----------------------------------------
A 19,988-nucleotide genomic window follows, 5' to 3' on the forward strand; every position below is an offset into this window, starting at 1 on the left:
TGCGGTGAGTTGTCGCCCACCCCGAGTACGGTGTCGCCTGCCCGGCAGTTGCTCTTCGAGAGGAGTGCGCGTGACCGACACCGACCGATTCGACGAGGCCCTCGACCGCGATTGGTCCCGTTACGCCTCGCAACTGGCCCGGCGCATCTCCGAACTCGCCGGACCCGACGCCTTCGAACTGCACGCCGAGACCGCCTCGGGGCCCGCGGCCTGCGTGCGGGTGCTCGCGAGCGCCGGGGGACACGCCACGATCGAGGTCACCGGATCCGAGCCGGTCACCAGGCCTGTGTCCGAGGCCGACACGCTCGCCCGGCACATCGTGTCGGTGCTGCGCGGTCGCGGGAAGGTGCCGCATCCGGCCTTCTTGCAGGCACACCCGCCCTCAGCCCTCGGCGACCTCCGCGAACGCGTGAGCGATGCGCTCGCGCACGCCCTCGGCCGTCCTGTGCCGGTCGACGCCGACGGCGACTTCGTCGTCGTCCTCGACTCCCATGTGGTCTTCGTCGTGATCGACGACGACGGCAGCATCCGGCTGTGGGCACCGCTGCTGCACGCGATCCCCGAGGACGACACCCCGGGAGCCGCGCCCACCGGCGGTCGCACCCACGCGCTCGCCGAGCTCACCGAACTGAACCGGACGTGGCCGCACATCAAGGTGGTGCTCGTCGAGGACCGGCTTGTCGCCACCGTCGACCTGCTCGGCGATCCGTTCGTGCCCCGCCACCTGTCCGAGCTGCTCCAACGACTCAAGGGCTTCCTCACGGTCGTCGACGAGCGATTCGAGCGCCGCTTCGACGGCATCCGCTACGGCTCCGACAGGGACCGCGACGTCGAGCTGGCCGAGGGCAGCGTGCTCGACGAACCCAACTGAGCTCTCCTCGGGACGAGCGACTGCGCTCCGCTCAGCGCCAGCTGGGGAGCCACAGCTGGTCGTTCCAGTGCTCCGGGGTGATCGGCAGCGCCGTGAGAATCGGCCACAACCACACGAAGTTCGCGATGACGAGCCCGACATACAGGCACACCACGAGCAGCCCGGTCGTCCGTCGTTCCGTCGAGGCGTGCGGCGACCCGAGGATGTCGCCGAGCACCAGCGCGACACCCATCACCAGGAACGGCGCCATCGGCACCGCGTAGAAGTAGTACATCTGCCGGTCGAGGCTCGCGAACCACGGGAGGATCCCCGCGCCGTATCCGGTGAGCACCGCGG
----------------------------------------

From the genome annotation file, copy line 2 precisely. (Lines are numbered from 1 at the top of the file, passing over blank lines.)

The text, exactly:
TGCGGTGAGTTGTCGCCCACCCCGAGTACGGTGTCGCCTGCCCGGCAGTTGCTCTTCGAGAGGAGTGCGCGTGACCGACACCGACCGATTCGACGAGGCCCTCGACCGCGATTGGTCCCGTTACGCCTCGCAACTGGCCCGGCGCATCTCCGAACTCGCCGGACCCGACGCCTTCGAACTGCACGCCGAGACCGCCTCGGGGCCCGCGGCCTGCGTGCGGGTGCTCGCGAGCGCCGGGGGACACGCCACGATCGAGGTCACCGGATCCGAGCCGGTCACCAGGCCTGTGTCCGAGGCCGACACGCTCGCCCGGCACATCGTGTCGGTGCTGCGCGGTCGCGGGAAGGTGCCGCATCCGGCCTTCTTGCAGGCACACCCGCCCTCAGCCCTCGGCGACCTCCGCGAACGCGTGAGCGATGCGCTCGCGCACGCCCTCGGCCGTCCTGTGCCGGTCGACGCCGACGGCGACTTCGTCGTCGTCCTCGACTCCCATGTGGTCTTCGTCGTGATCGACGACGACGGCAGCATCCGGCTGTGGGCACCGCTGCTGCACGCGATCCCCGAGGACGACACCCCGGGAGCCGCGCCCACCGGCGGTCGCACCCACGCGCTCGCCGAGCTCACCGAACTGAACCGGACGTGGCCGCACATCAAGGTGGTGCTCGTCGAGGACCGGCTTGTCGCCACCGTCGACCTGCTCGGCGATCCGTTCGTGCCCCGCCACCTGTCCGAGCTGCTCCAACGACTCAAGGGCTTCCTCACGGTCGTCGACGAGCGATTCGAGCGCCGCTTCGACGGCATCCGCTACGGCTCCGACAGGGACCGCGACGTCGAGCTGGCCGAGGGCAGCGTGCTCGACGAACCCAACTGAGCTCTCCTCGGGACGAGCGACTGCGCTCCGCTCAGCGCCAGCTGGGGAGCCACAGCTGGTCGTTCCAGTGCTCCGGGGTGATCGGCAGCGCCGTGAGAATCGGCCACAACCACACGAAGTTCGCGATGACGAGCCCGACATACAGGCACACCACGAGCAGCCCGGTCGTCCGTCGTTCCGTCGAGGCGTGCGGCGACCCGAGGATGTCGCCGAGCACCAGCGCGACACCCATCACCAGGAACGGCGCCATCGGCACCGCGTAGAAGTAGTACATCTGCCGGTCGAGGCTCGCGAACCACGGGAGGATCCCCGCGCCGTATCCGGTGAGCACCGCGG